Global - The Bank for International Settlements (BIS) says banks have done their bit to help economic recovery and now governments must do more.
The Basel-based organisation, usually dubbed the "central banks' central bank", believes it is time to end the "whatever it takes" approach. It says it wants to see a return to "strong and sustainable growth".
Last week the U.S. central bank said it planned to stop its asset purchase programme, sparking market volatility. In its annual report, the BIS said the world's central banks had done what they could to offset the worst effects of the six-year long global credit crisis.
China - China’s central bank said it will use tools to safeguard stability in money markets and tight liquidity is set to ease, giving the first official signs of relief for a cash squeeze in the world’s second-largest economy.
The People’s Bank of China has provided liquidity to some financial institutions to stabilize money-market rates and will use short-term liquidity operations and standing lending-facility tools to ensure steady markets, according to a statement posted to its website. It also called on commercial banks to improve their liquidity management.
“The message is clear: the central bank doesn’t want to see a tsunami in China’s financial markets, and market rates will drop further,” said Xu Gao, Everbright Securities Co.’s Beijing-based chief economist, who previously worked at the World Bank. The PBOC is giving the market “a pill to soothe the nerves,” he said.
U.S. – U.S. home prices have seen their biggest annual rise since 2006, a closely-watched survey suggests.
The Standard & Poor's/Case Shiller index, which monitors single-family home prices across 20 cities, rose 12.1% in April compared to the same month last year.
The jump, due to increasing demand and a shortage of supply, was bigger than many analysts had been expecting.
Month-on-month, the index rose 2.5% in April compared to March.
Japan - Japan’s deputy economy minister said he’s confident the nation’s economic recovery will be seen in share prices after next month’s elections.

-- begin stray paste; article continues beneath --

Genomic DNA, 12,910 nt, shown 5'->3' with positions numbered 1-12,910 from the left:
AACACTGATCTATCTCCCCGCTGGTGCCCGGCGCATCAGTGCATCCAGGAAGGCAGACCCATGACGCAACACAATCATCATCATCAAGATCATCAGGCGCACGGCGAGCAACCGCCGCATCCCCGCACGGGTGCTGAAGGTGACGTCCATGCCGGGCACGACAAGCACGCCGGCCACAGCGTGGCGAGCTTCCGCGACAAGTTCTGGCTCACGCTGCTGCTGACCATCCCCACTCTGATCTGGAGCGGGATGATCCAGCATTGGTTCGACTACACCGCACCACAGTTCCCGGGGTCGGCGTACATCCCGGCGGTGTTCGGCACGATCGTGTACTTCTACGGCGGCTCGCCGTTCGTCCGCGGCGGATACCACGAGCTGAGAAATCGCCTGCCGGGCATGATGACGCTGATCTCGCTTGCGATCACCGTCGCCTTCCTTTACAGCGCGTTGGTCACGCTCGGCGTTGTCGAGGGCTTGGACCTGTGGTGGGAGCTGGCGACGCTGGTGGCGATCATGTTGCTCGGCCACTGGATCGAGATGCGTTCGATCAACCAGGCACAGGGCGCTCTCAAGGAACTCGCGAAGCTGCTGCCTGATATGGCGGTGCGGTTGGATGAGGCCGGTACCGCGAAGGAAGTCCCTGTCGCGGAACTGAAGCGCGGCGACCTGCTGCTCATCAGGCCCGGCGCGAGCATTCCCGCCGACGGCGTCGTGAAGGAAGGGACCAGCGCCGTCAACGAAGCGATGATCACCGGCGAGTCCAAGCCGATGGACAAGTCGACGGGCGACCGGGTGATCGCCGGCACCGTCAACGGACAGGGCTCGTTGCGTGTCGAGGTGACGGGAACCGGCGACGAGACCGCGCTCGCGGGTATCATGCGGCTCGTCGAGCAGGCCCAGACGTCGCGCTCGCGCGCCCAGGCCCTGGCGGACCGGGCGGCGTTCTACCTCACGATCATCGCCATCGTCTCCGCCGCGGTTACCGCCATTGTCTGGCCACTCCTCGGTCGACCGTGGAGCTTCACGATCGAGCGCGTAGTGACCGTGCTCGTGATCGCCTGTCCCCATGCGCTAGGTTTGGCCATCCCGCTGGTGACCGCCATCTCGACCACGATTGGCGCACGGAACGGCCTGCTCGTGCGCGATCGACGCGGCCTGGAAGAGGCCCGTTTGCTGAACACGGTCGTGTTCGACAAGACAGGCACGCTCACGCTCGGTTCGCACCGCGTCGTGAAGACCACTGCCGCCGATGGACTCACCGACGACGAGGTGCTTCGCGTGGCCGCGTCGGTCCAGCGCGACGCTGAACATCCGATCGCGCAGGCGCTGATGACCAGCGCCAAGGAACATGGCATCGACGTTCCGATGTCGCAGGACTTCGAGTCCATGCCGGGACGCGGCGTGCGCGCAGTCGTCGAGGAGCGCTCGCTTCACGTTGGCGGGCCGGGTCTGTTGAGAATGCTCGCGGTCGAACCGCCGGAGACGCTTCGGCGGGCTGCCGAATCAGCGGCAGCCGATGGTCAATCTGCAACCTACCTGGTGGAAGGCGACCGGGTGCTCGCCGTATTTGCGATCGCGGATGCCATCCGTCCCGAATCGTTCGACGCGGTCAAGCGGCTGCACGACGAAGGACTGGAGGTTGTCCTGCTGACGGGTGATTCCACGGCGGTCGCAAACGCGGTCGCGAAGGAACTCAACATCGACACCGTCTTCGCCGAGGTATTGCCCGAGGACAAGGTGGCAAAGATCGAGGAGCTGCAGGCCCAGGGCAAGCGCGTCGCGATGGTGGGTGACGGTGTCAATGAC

“I’m optimistic and expect the strength of the Japanese economy will be reflected in the stock market,” Yasutoshi Nishimura, 50, said in Tokyo. Markets are likely to “positively rate the government’s policies after the upper house elections once they see how determined we are to implement them.”
Victory for the Liberal Democratic Party-led coalition in the ballot planned forwould end a split parliament that has slowed the passage of bills. The government’s task will then be to ensure its growth strategy, the third of the three Abenomics ‘arrows’ after monetary and fiscal stimulus, produces a sustained recovery in the world’s third-largest economy.
Forecasts - Capital Economics has revised up its forecasts for developed equity market performance this year, arguing that many downsides are now priced in.
The macroeconomics forecasting consultancy has lifted its outlooks for the FTSE 100, S&P 500 and Nikkei 225 for both this year and next. However, it adds that the upside for equities is limited.
Capital Economics chief global economist Julian Jessop says: “We had already anticipated a weak second half of the year, partly in anticipation of Fed tapering and partly due to concerns about the risks of a flare-up of the crisis in the eurozone.
“But Fed tapering would no longer come as a shock to the markets, and the risks of a meltdown in Europe have faded too.”
Jessop adds: “Admittedly, the upside for equities is also limited, given the fading support from U.S. monetary policy and the stage of the profit cycle. However, the improving economic outlook should provide some comfort, especially in the U.S., and valuations are not outrageous.
“Accordingly, we expect steady gains in equity prices – nothing spectacular, but better than many might fear against a backdrop of rising bond yields.”
Trends - Investors continued to pull money from emerging market funds last week, according to EPFR Global, although recent declines in other asset classes slowed.
The fund flow data provider reports that more than $3bn flowed out of emerging market equity funds worldwide during the week ending 19 June, while outflows from emerging market bond funds hit a 90-week high as the “exodus” from these regions continues.
Investors channeled money out of funds focused on top-tier emerging markets such as China, Brazil, Russia and South Africa. However, they maintained interest in frontier markets, as funds investing in this area have witnessed net inflows every week since mid-March.
Hong Kong - Moody's Investors Service has downgraded the outlook for Hong Kong's banking system to negative from stable, citing its "concerns regarding persistent negative real interest rates" and the institutions' "growing exposures to Mainland China".
It added, "Residential, commercial, and industrial property prices in Hong Kong have all more than doubled since 2009, and are currently at historically high levels. There is growing integration between Hong Kong's economy with that of the Mainland.
"While the economic integration creates business opportunities for banks and their customers, it also entails risks. The Mainland's transition from an export and investment-driven economic growth model to a consumption-led model creates uncertainties and may expose overcapacity in certain industries."
Commodities - The suggestion that the U.S. could start to curb quantitative easing has led to gold traders adopting their most bearish stance January 2010 as further falls in price are forecast.